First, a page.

Miami, Apr 8 (EFE).- Excitement gripped participants and observers Friday as Axiom Space’s Ax-1 lifted off from the Kennedy Space Center in Florida on the first private mission to the International Space Station (ISS).
The Falcon 9 rocket carrying the Crew Dragon Endeavor capsule blasted off at 11:17 am lifted off with a crew of four led by former NASA astronaut Michael Lopez-Alegria, who spoke for many when he called it a “historic moment.”
The staff of Mission Control and the many invited guests watching them work from behind glass burst into applause as the Falcon 9’s engines fired.
Images from the camera inside the capsule showed what appeared to be a plush rabbit floating in zero gravity, but Axiom Space said later that the plush toy was a dog, Caramel, that serves as the mascot of the Montreal Children’s Hospital Foundation.
It is common to bring along a small item to serve as a zero-gravity indicator and in this case, Axiom said, Caramel was selected because of a connection with crew member Mark Pathy, a Canadian businessman who funds research at Montreal Children’s Hospital.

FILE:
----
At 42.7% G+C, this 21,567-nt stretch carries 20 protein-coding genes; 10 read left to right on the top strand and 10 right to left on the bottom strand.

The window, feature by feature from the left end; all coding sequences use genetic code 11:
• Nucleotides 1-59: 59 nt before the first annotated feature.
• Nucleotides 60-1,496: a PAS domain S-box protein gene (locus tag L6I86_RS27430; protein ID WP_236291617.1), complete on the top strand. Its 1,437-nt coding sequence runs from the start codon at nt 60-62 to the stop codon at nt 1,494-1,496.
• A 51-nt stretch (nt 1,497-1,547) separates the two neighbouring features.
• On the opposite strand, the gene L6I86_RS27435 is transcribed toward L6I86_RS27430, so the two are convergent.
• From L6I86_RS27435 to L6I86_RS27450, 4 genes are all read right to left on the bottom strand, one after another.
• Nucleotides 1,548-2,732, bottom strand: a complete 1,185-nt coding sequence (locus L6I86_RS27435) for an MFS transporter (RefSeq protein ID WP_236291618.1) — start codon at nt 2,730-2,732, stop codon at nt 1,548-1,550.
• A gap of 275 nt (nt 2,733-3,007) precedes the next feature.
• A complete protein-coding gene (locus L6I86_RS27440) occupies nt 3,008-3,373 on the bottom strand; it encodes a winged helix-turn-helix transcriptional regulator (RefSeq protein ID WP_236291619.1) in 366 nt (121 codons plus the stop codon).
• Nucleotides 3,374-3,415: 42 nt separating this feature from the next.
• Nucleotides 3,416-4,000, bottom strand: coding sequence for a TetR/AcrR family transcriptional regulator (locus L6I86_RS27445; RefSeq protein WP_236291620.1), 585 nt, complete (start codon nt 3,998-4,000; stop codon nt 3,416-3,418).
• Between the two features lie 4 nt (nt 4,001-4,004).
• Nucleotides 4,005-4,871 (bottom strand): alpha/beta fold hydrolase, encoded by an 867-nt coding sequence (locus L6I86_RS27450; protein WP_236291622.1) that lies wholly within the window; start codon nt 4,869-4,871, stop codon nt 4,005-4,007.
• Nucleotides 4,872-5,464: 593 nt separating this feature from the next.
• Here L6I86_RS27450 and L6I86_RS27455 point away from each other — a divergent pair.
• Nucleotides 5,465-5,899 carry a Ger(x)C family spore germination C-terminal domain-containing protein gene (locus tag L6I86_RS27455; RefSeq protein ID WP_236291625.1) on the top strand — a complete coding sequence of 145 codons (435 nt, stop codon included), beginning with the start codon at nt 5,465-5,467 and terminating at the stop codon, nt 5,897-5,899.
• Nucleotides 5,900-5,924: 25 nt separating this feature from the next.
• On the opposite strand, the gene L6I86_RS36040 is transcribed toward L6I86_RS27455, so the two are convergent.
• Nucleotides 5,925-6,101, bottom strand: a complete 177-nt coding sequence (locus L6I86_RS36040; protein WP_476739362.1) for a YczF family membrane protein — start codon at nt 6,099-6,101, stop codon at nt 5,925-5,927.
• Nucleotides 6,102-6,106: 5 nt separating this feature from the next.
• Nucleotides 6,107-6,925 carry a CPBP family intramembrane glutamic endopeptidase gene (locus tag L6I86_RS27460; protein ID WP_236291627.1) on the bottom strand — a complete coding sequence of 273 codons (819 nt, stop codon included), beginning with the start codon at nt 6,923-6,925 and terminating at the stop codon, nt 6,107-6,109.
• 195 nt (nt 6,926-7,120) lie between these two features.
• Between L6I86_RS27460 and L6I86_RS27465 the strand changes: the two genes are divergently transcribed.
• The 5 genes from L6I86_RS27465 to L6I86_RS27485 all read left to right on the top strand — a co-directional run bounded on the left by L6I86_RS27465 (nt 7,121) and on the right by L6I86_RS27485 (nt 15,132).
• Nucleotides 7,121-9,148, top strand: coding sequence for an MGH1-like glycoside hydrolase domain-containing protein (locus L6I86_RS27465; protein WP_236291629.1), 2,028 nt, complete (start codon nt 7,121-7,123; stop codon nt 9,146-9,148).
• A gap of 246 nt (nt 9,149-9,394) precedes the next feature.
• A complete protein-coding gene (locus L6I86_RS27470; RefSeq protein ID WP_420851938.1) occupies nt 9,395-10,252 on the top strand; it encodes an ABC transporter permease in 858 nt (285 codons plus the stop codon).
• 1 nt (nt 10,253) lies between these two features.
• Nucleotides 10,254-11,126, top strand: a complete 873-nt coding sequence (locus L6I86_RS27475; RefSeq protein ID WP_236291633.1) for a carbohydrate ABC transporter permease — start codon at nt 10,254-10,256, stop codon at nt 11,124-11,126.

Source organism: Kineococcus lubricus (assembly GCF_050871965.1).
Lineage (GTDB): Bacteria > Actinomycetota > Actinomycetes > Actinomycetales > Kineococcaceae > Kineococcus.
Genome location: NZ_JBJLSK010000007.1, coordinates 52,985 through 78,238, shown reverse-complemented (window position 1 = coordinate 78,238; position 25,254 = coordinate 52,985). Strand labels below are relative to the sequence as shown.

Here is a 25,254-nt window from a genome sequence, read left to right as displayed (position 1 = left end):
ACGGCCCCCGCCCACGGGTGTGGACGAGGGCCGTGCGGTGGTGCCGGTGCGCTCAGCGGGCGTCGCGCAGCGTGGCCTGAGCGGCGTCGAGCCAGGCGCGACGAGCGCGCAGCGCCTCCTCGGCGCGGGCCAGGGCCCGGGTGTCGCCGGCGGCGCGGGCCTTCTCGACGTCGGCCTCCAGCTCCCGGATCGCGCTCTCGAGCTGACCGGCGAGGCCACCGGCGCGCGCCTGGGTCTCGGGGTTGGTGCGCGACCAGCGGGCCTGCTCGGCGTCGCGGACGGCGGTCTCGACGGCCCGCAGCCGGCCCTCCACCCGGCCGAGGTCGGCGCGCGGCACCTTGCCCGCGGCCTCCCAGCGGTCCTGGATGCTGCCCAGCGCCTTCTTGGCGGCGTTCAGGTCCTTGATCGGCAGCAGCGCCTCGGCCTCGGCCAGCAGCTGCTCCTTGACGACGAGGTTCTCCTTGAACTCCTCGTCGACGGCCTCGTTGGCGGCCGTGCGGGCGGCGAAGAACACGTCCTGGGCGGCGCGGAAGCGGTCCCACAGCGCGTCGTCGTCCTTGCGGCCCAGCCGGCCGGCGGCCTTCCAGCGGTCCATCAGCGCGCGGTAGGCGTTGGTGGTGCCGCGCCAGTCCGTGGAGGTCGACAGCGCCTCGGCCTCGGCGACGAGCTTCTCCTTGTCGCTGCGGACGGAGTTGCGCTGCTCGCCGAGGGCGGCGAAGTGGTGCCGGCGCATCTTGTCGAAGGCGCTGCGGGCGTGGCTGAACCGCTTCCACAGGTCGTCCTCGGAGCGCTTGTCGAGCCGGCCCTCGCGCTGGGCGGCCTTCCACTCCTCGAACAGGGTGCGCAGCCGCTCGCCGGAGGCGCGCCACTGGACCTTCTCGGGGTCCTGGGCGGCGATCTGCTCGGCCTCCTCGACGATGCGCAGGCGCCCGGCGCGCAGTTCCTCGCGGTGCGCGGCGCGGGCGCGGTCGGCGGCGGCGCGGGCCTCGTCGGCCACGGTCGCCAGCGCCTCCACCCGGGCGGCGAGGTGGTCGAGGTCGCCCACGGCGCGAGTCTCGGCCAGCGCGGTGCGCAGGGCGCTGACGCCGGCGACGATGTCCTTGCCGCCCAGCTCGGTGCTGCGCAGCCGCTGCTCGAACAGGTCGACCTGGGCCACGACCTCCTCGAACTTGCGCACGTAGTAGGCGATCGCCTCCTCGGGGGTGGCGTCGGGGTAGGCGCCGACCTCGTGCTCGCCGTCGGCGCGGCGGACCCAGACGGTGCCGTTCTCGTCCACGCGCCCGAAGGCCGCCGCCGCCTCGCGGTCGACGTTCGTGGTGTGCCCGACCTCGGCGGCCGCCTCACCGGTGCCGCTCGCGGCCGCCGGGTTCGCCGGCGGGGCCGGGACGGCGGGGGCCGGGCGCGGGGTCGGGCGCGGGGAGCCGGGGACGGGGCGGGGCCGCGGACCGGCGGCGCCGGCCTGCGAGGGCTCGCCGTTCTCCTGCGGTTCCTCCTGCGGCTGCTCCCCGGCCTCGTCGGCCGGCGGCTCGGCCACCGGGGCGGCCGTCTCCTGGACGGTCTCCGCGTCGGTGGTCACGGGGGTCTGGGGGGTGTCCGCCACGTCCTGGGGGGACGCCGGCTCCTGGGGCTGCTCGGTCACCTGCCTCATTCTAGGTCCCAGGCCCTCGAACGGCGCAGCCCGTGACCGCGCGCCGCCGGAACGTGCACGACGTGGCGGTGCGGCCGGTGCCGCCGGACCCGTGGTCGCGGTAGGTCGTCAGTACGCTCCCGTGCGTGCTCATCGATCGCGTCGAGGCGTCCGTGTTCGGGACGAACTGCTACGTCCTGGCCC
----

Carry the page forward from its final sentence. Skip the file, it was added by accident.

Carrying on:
Accompanying the Spanish-born Lopez-Alegria, now vice president of Axiom Space, and Pathy on the mission are US businessman Larry Connor and Israeli entrepreneur Eytan Stibbe, a former fighter pilot.
Though Stibbe, Connor, and Pathy each paid a reported $55 million to be part of Ax-1, Axiom has been at pains to insist that the mission is not space tourism.
The three paying travelers have undergone intensive training and are “very well prepared” to conduct research, observations, and demonstrations during their stay aboard the ISS, Axiom Space operations director Derek Hassmann said Thursday.
“It was a lot of fun,” Lopez-Alegria said as the Endeavor entered Earth orbit. “It was a hell of a ride and we’re really looking forward to the next 10 days.”
The capsule is scheduled to dock with the ISS at 7:45 am (1145 GMT) Saturday.
Hassmann said that the Ax-1 mission is crucial to Texas-based Axiom’s ambition to complete a commercial space station alongside the ISS by 2030. EFE emi/dr